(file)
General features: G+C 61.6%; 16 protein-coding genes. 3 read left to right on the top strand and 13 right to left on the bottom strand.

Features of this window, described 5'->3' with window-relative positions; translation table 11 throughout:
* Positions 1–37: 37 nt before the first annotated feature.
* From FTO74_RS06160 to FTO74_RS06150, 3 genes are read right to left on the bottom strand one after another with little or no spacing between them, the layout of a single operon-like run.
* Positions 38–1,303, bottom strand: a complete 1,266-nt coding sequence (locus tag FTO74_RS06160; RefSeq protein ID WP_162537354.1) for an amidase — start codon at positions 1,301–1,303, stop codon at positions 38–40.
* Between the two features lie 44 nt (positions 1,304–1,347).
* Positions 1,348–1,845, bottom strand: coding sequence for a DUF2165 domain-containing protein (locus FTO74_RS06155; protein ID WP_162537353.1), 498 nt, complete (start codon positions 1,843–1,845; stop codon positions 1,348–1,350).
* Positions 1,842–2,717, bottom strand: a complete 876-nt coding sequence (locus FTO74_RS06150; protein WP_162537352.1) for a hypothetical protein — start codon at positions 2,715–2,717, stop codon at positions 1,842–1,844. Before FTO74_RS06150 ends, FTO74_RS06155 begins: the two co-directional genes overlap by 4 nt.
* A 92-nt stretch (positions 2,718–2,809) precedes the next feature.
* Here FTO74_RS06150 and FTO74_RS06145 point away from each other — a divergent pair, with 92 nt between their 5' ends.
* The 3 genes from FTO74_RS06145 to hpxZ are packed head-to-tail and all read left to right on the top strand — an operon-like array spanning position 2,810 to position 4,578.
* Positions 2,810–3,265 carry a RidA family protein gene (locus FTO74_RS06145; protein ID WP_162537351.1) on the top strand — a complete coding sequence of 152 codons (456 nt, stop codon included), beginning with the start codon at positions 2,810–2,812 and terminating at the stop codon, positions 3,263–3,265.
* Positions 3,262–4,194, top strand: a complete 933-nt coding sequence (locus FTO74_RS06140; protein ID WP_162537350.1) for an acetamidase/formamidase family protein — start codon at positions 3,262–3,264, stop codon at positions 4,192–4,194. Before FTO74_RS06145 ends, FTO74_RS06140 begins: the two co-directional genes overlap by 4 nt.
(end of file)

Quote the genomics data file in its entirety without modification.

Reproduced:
General features: G+C 61.6%; 16 protein-coding genes. 3 read left to right on the top strand and 13 right to left on the bottom strand.

Features of this window, described 5'->3' with window-relative positions; translation table 11 throughout:
* Positions 1–37: 37 nt before the first annotated feature.
* From FTO74_RS06160 to FTO74_RS06150, 3 genes are read right to left on the bottom strand one after another with little or no spacing between them, the layout of a single operon-like run.
* Positions 38–1,303, bottom strand: a complete 1,266-nt coding sequence (locus tag FTO74_RS06160; RefSeq protein ID WP_162537354.1) for an amidase — start codon at positions 1,301–1,303, stop codon at positions 38–40.
* Between the two features lie 44 nt (positions 1,304–1,347).
* Positions 1,348–1,845, bottom strand: coding sequence for a DUF2165 domain-containing protein (locus FTO74_RS06155; protein ID WP_162537353.1), 498 nt, complete (start codon positions 1,843–1,845; stop codon positions 1,348–1,350).
* Positions 1,842–2,717, bottom strand: a complete 876-nt coding sequence (locus FTO74_RS06150; protein WP_162537352.1) for a hypothetical protein — start codon at positions 2,715–2,717, stop codon at positions 1,842–1,844. Before FTO74_RS06150 ends, FTO74_RS06155 begins: the two co-directional genes overlap by 4 nt.
* A 92-nt stretch (positions 2,718–2,809) precedes the next feature.
* Here FTO74_RS06150 and FTO74_RS06145 point away from each other — a divergent pair, with 92 nt between their 5' ends.
* The 3 genes from FTO74_RS06145 to hpxZ are packed head-to-tail and all read left to right on the top strand — an operon-like array spanning position 2,810 to position 4,578.
* Positions 2,810–3,265 carry a RidA family protein gene (locus FTO74_RS06145; protein ID WP_162537351.1) on the top strand — a complete coding sequence of 152 codons (456 nt, stop codon included), beginning with the start codon at positions 2,810–2,812 and terminating at the stop codon, positions 3,263–3,265.
* Positions 3,262–4,194, top strand: a complete 933-nt coding sequence (locus FTO74_RS06140; protein ID WP_162537350.1) for an acetamidase/formamidase family protein — start codon at positions 3,262–3,264, stop codon at positions 4,192–4,194. Before FTO74_RS06145 ends, FTO74_RS06140 begins: the two co-directional genes overlap by 4 nt.